@TwentyPosts 10d
This is also what I'd call the classic issue with Duolingo. Or rather, one of them, considering that the app has all sorts of issues.

If you use nothing but Duolingo you'll plateau very quickly. It's probably "okay" as a casual side spaced-repetition learning tool—when you're learning languages you generally want to pull from several different resources, and learn with different tools anyway. But don't make the mistake of thinking that Duolingo alone will get you anywhere.

I think this universally applies to repetition-learning, at least when it comes to languages. You need to "cross-train".

@dkarl 10d
The way I think of memorization is as scaffolding. Rote memorization is very different from the skill or understand you are trying to build, and for this reason, many people are skeptical about the value of it. Why practice rote memorization when what you really want is very different? But this is like trying to construct a building without using scaffolding.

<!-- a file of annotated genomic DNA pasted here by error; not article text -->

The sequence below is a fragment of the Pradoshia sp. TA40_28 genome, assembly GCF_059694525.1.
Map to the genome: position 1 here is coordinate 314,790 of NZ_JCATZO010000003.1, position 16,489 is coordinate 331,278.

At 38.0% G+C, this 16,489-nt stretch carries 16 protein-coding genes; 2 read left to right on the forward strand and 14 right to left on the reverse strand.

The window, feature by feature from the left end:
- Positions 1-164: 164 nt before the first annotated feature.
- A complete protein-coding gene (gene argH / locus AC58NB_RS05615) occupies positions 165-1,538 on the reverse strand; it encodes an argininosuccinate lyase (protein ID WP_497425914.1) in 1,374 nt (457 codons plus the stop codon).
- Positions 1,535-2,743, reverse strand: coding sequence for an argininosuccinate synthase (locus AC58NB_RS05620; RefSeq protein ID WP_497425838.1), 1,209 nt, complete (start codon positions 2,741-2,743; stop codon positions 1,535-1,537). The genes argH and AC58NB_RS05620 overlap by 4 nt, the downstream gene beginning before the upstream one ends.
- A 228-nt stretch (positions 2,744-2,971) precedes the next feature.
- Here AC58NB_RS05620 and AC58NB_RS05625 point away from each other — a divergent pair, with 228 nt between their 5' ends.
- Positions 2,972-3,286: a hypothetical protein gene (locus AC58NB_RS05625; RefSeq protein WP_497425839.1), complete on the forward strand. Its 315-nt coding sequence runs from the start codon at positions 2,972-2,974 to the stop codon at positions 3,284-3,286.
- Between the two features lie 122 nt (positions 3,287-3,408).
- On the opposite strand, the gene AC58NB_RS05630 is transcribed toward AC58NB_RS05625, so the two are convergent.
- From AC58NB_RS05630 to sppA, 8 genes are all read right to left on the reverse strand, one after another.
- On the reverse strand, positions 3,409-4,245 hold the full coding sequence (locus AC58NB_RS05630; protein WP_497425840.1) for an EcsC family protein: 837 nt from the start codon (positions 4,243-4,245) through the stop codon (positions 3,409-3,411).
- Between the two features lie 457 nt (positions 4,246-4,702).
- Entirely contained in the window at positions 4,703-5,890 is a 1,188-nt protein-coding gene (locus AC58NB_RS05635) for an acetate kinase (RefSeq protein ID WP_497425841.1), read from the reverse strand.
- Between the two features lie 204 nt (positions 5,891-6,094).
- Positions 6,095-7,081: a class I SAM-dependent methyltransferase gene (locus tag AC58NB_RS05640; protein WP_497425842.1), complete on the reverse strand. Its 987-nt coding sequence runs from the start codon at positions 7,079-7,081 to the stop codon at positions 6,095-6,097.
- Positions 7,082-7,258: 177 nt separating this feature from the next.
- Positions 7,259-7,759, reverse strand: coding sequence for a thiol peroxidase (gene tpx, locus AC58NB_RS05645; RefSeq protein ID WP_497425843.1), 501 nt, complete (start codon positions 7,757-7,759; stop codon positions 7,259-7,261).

If you only use Anki and don't do anything else, it's like building scaffolding on an empty lot, and then building more and more scaffolding without using it to build anything else.

@textninja 10d
I tried to use Anki a long time ago, but maintaining cards ended up being too toilsome. Now that we have ChatGPT and other AI tech to take some of the pain out of that, I might give it another try for language study.

I do however maintain that for many skills it’s better to memorize processes over facts, and develop a more nuanced embedding with natural repetition intervals, rather than overfitting via excessive Anki-fication.

@bluquark 10d
I've noticed this too, I study with Anki J->E cards and it supercharges my reading skill, helps somewhat my listening skill, and basically does nothing at all for my speaking skill.

I was wondering how much adding audio cards or "reversed" E->J cards to my routine might help. Are those variations worth the trouble?